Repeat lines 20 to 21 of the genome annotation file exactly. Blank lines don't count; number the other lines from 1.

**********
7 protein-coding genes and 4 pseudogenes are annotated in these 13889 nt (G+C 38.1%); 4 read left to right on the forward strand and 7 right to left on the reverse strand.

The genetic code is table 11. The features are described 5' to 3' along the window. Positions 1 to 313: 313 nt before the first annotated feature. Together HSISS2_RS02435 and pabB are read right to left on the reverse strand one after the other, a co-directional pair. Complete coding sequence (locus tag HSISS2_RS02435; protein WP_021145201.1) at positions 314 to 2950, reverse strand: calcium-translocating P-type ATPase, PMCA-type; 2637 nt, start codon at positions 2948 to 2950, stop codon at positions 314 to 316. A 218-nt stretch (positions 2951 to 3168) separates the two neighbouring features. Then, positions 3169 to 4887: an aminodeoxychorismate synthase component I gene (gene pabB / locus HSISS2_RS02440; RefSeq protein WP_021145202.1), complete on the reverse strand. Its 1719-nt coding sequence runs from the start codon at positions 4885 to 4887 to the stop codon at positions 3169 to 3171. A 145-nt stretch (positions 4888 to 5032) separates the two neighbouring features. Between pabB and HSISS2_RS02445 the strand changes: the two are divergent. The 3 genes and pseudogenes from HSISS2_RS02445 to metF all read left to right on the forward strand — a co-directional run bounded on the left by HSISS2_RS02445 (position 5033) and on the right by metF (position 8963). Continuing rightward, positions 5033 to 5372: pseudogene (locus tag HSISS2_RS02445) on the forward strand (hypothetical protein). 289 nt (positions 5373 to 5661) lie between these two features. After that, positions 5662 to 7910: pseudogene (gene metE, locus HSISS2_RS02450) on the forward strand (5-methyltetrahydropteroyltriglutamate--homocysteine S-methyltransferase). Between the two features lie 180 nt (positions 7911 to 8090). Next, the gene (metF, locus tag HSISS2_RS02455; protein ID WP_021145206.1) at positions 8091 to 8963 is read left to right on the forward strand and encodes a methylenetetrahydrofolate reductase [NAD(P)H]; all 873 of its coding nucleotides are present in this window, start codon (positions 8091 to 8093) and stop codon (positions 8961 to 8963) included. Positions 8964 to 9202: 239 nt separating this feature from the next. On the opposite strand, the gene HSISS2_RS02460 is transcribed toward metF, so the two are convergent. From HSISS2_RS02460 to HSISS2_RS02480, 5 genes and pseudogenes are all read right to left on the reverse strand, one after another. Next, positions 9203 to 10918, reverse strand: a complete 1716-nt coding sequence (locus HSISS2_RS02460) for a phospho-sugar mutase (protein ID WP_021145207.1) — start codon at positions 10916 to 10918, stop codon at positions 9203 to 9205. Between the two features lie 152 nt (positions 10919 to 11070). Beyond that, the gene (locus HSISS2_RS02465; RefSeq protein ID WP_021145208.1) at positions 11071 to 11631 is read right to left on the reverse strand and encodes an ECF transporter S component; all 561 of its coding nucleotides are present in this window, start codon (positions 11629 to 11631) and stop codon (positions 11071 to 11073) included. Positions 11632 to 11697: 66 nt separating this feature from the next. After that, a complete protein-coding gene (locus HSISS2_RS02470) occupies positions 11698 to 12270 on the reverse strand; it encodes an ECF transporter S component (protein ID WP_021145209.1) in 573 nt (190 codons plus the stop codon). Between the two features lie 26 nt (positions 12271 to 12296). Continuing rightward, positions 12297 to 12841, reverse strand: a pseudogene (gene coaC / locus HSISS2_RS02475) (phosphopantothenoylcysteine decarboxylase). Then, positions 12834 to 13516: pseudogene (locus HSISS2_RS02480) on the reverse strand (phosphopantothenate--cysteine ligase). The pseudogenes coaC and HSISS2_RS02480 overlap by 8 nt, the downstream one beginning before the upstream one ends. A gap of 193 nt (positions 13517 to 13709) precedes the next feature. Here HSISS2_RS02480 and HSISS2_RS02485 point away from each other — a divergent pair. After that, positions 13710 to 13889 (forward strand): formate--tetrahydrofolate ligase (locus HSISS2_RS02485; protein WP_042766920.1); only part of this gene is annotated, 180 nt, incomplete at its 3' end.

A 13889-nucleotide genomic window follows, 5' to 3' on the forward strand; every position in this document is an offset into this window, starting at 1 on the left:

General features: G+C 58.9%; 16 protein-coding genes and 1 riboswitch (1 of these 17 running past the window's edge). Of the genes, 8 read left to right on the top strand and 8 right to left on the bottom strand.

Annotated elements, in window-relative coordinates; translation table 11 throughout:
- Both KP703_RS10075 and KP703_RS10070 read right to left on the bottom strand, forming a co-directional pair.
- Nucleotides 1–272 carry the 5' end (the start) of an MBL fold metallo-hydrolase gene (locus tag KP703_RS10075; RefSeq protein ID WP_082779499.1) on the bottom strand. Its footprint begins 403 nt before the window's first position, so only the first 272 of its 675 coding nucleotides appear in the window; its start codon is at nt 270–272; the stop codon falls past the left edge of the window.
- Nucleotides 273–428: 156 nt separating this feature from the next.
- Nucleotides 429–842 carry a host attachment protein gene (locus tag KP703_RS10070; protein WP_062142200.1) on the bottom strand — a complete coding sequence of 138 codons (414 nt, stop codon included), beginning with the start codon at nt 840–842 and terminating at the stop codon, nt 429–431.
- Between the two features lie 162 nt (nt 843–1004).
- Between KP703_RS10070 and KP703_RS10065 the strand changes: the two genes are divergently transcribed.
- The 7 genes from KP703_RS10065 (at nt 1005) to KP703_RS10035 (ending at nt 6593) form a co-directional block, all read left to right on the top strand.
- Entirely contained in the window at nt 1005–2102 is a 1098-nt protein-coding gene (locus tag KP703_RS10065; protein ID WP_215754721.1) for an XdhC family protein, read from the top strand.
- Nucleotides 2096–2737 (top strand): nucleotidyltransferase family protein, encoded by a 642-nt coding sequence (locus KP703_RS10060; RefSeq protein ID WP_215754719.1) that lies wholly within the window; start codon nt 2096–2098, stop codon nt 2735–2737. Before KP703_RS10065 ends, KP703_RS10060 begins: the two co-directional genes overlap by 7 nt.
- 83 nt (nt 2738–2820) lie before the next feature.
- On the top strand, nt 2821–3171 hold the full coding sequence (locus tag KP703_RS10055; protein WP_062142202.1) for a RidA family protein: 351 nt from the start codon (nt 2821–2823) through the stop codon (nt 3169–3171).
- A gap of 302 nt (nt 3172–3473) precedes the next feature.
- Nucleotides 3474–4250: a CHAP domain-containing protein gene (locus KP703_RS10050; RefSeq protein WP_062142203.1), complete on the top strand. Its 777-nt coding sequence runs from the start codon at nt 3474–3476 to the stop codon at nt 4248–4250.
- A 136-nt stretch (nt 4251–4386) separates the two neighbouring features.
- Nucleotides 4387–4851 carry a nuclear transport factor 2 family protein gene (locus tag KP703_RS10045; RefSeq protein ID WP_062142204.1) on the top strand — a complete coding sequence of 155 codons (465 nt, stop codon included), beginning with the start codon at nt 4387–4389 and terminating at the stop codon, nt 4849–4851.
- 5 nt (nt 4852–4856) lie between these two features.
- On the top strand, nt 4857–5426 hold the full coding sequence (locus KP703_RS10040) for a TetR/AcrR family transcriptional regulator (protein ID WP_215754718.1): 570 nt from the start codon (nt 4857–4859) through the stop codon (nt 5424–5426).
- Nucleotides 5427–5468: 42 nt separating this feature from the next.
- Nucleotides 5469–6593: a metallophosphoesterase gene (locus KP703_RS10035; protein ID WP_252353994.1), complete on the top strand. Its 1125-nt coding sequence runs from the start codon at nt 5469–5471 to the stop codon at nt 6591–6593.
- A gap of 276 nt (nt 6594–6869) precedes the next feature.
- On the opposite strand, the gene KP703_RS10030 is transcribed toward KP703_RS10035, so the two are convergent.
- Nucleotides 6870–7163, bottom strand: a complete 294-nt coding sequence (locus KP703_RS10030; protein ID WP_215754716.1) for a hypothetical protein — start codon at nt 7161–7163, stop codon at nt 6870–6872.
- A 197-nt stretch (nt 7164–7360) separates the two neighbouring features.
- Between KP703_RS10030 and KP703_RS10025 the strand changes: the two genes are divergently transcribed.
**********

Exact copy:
- Nucleotides 4387–4851 carry a nuclear transport factor 2 family protein gene (locus tag KP703_RS10045; RefSeq protein ID WP_062142204.1) on the top strand — a complete coding sequence of 155 codons (465 nt, stop codon included), beginning with the start codon at nt 4387–4389 and terminating at the stop codon, nt 4849–4851.
- 5 nt (nt 4852–4856) lie between these two features.